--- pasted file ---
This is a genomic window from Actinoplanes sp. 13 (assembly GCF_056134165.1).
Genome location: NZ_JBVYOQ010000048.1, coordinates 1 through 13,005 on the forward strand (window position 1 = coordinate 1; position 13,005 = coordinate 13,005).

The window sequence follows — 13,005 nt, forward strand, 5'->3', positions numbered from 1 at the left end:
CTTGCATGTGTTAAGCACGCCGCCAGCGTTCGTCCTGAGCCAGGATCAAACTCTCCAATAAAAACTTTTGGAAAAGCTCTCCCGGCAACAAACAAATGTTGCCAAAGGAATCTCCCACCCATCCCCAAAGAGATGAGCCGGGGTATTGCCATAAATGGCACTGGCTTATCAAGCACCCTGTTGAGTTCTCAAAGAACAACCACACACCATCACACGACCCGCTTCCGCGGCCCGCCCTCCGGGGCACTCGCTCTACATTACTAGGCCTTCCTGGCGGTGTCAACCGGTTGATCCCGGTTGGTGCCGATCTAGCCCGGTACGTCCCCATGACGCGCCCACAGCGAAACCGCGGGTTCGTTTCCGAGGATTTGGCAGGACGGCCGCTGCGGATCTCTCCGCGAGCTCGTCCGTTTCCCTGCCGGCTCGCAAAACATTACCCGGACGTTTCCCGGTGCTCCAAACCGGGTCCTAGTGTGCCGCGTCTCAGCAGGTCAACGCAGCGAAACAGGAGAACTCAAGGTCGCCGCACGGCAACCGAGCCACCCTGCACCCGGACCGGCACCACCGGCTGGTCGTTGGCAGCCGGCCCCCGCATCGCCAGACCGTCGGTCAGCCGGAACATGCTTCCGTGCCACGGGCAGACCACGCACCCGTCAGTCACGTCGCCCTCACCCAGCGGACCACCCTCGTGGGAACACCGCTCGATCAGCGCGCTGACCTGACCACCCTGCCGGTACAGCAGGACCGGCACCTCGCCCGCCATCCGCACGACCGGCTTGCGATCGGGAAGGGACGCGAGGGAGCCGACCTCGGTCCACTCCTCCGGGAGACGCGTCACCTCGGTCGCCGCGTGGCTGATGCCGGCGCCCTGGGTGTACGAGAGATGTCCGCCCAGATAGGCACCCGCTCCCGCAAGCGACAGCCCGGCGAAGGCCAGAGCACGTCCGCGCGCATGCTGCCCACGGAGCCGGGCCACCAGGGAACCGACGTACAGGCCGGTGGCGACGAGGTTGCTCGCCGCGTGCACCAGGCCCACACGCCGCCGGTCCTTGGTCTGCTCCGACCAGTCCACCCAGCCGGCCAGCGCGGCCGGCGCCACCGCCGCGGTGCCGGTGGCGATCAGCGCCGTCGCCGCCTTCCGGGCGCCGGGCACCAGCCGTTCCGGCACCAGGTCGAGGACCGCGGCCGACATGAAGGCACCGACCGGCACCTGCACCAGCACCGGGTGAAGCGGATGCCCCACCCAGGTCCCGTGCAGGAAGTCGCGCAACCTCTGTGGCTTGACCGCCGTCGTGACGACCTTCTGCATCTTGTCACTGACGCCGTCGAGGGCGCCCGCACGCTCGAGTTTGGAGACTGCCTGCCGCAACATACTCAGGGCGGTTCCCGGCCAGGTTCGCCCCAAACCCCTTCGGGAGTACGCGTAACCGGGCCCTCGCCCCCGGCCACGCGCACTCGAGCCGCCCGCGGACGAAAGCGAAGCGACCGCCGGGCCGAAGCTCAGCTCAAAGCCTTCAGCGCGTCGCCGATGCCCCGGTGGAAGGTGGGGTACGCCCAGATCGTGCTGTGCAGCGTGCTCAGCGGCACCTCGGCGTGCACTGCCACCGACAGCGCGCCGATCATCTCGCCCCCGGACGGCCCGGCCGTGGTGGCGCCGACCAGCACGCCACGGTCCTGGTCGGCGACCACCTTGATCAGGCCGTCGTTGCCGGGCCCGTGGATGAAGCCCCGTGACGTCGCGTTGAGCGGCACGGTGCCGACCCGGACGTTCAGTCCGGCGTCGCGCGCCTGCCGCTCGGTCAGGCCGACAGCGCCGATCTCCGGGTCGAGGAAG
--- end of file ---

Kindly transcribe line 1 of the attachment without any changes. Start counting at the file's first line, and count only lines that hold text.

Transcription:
This is a genomic window from Actinoplanes sp. 13 (assembly GCF_056134165.1).